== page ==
It perhaps sounds more complicated than it is, and is actually a lot of fun and encourages players to work together and communicate a lot. Most players tend to use Line messenger in addition to the in-game alliance chat system and it helps build a community spirit outside of the game.
Final Thoughts and Observations
The overall technical and artistic quality of this game is incredible. There’s probably only one other game on mobile that comes anywhere close to looking as good as this game, it’s predecessor, Contest of Champions.
In terms of system design, this game is incredibly ambitious. The systems are well designed, with each part of the game serving its own purpose.
However, despite that technical brilliance, as of writing Transformers: Forged to Fight is a huge flop lying outside of the top 250 grossing games in the USA and below Transformers: Earth Wars, a Build and Battle style game released by Backflip / Space Ape in 2016. That's a huge disapointment given the success of Marvel.
In terms of system design, this game is incredibly ambitious. The systems are well designed, with each part of the game serving its own purpose as well as synergising into the overall game and paragame.
However, this comes at the price of intuitiveness. This game has a *lot* of complexity, as there are so many different currencies, game actions, and game modes.
Even with acknowledgments to this complexity in the form of home hubs and streamlined UX, as a player, you often open the game and are bewildered with a number of things you can do and it’s not that obvious what to do next.
This isn’t necessarily a problem as breadth and depth of content along with deep sinks means that it takes a long time or a large amount of money to get through all of the content in the game, by which time through live ops there will plenty more to get through. This approach generally leads to both increased player LTVs and long-term retention.
However, the price you pay in terms of this sort of complex system design is that you will lose players in the early game who don’t know or understand what to do next.
As of writing, despite having Apple’s editor’s choice featuring, the game is outside the top 150 grossing games in the USA, despite being in the top 25 most downloaded games.
So it makes me wonder if the Transformers audience struggles with a very deep game design. We’ll have to wait and see I guess, as I assume when the new movie is out, a lot more marketing will take place around the product.
I think a good comparison is to compare the paragame* of Transformers with the paragame of Clash Royale.
Whereas you could read a lengthy deconstruction of Transformers such as this and still not really understand the progression systems at length, you can understand Clash Royale’s win battles/earn cards/upgrade card paragame in a very short space of time.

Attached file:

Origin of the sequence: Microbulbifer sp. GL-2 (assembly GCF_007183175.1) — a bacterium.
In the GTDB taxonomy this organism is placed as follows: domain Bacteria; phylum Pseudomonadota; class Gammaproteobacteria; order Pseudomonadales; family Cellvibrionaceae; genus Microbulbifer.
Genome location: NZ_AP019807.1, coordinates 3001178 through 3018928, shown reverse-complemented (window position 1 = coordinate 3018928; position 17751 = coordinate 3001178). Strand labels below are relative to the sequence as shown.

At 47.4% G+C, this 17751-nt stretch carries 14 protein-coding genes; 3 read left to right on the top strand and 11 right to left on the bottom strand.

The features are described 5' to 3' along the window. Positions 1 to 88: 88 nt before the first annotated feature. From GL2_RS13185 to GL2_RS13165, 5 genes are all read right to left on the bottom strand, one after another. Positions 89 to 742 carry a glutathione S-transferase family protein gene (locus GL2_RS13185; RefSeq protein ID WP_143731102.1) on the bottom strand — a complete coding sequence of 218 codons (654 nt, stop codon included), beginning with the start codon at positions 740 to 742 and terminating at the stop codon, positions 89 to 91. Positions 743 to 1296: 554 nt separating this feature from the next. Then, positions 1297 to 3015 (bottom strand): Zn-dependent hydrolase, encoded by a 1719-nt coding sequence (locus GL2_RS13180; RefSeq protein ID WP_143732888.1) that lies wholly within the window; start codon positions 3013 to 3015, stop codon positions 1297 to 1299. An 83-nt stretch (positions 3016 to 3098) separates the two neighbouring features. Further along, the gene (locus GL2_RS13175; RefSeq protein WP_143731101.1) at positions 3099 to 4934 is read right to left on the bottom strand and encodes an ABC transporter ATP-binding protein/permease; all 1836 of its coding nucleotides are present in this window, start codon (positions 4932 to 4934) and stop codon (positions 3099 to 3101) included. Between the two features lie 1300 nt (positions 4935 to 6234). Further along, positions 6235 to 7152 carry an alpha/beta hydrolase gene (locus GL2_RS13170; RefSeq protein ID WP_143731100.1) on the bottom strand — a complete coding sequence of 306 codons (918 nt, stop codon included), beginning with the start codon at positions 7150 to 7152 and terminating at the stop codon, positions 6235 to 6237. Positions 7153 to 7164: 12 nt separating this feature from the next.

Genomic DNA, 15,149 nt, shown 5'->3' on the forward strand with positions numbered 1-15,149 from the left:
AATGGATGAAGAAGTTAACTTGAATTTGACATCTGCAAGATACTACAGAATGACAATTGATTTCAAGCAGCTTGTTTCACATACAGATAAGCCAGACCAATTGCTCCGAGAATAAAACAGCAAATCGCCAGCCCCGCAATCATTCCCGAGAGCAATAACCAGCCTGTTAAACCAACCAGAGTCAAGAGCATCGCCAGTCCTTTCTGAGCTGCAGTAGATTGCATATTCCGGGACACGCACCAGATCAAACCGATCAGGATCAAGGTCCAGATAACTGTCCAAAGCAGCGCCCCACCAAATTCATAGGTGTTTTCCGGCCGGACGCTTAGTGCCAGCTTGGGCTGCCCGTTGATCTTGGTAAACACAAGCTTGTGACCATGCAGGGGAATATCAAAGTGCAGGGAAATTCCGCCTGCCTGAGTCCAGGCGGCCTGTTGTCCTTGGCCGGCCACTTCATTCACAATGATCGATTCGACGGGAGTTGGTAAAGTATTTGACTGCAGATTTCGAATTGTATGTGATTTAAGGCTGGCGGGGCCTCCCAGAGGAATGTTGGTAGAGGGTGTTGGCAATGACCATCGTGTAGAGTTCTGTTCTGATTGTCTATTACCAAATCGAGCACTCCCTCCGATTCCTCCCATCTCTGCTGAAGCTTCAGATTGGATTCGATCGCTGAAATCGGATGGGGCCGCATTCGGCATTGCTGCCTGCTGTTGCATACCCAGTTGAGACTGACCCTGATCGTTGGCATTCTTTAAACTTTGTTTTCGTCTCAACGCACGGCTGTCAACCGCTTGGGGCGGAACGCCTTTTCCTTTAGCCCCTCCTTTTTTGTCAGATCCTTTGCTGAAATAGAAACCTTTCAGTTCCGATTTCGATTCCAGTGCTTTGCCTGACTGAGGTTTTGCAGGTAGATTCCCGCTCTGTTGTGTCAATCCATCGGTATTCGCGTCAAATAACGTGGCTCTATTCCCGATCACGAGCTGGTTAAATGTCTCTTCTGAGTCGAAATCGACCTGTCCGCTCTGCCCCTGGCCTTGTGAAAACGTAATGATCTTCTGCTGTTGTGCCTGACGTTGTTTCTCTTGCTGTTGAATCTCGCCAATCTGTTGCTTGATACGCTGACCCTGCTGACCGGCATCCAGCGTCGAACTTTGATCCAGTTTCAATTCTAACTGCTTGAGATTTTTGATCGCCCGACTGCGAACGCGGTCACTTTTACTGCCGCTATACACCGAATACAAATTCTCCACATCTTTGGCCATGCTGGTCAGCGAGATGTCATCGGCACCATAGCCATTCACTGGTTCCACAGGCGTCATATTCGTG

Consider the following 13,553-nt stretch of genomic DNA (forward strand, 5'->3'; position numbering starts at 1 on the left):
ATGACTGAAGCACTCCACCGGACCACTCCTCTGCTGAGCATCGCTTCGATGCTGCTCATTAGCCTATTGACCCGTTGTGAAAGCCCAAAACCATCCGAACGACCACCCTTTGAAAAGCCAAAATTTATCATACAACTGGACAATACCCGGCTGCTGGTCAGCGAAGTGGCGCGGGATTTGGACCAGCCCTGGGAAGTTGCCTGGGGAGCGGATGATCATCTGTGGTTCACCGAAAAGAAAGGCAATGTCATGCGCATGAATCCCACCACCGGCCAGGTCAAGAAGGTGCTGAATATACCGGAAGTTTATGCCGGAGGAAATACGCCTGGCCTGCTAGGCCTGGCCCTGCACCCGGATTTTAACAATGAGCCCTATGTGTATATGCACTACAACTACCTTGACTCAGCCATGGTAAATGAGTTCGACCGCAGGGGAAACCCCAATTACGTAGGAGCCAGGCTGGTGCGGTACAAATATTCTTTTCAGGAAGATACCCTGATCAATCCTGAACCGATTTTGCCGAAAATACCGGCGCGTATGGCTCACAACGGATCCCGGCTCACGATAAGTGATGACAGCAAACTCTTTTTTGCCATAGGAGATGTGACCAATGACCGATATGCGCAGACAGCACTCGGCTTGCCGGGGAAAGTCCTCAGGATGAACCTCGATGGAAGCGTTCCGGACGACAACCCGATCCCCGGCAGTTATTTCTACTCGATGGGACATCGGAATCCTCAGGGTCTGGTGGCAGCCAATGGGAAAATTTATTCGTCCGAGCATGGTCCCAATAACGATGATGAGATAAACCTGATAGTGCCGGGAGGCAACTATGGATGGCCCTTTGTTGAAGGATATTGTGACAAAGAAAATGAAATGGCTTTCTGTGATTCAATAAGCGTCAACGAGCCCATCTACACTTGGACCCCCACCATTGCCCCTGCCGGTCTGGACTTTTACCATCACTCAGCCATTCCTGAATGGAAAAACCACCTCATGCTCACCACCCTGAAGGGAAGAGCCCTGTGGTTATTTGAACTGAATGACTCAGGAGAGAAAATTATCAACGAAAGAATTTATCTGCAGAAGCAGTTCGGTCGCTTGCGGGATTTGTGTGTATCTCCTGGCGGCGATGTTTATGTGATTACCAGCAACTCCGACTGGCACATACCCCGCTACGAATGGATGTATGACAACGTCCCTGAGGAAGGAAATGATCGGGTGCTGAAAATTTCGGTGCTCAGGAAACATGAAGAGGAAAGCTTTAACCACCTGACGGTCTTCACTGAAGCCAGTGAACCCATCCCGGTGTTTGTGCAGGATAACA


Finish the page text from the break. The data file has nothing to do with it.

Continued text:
That makes it far easier to be mass-market and far easier to get a lot more players into the game.
Kabam has tried to innovate subtly with their basic framework, but perhaps the underlying structure relies too much on the Marvel IP.
Another noticeable design choice in the game is to use quite lengthy game time requirements for players in core aspects of the game. For example, players have 15 minutes to clear out an enemy raid which is a lot longer than your typical five-minute game loop “rule”.
As the mobile player base matures, this is something that is becoming more common as engaged players will often play for far longer than five minutes at a time
As long as players get to make many meaningful actions during this time period, they’ll be prepared to play for longer and in the case of this game, fights can be very moorish when trying to clear out another player’s base.
Ultimately though, I am surprised that Transformers is not looking like a consistent top 50 hit. Despite having a world-class team behind it with over two years worth of Product and live ops experience, the IP does not seem to be resonating with the public.
Kabam has tried to innovate subtly with their basic framework, but perhaps the underlying structure relies too much on the Marvel IP and not enough on a sticky experience that keeps players engrossed for as long as they would like.
As a result, it will be interesting to see Kabam's next move with the game. The movie is out in June, which should result in a re-feature and / or a UA push, but given the initial reaction of the game, I’d be surprised if the engine isn’t already being spun up to make a third game, with this one taking backseat, given Netmarble’s recent acquisition.
As of right now, you'd have to say that acquisition looks expensive.
* NB: In this article, I am using terminologies proposed from Carter, Gibbs and Harrop’s abstract released in 2012. A Metagame describes higher level player strategy outside of a game’s core mechanics. E.g. in Hearthstone an Aggro deck counters a Combo deck even though the cards it uses may be on average of worse quality. A paragame describes the loops and progression actions players go through to support the core gameplay.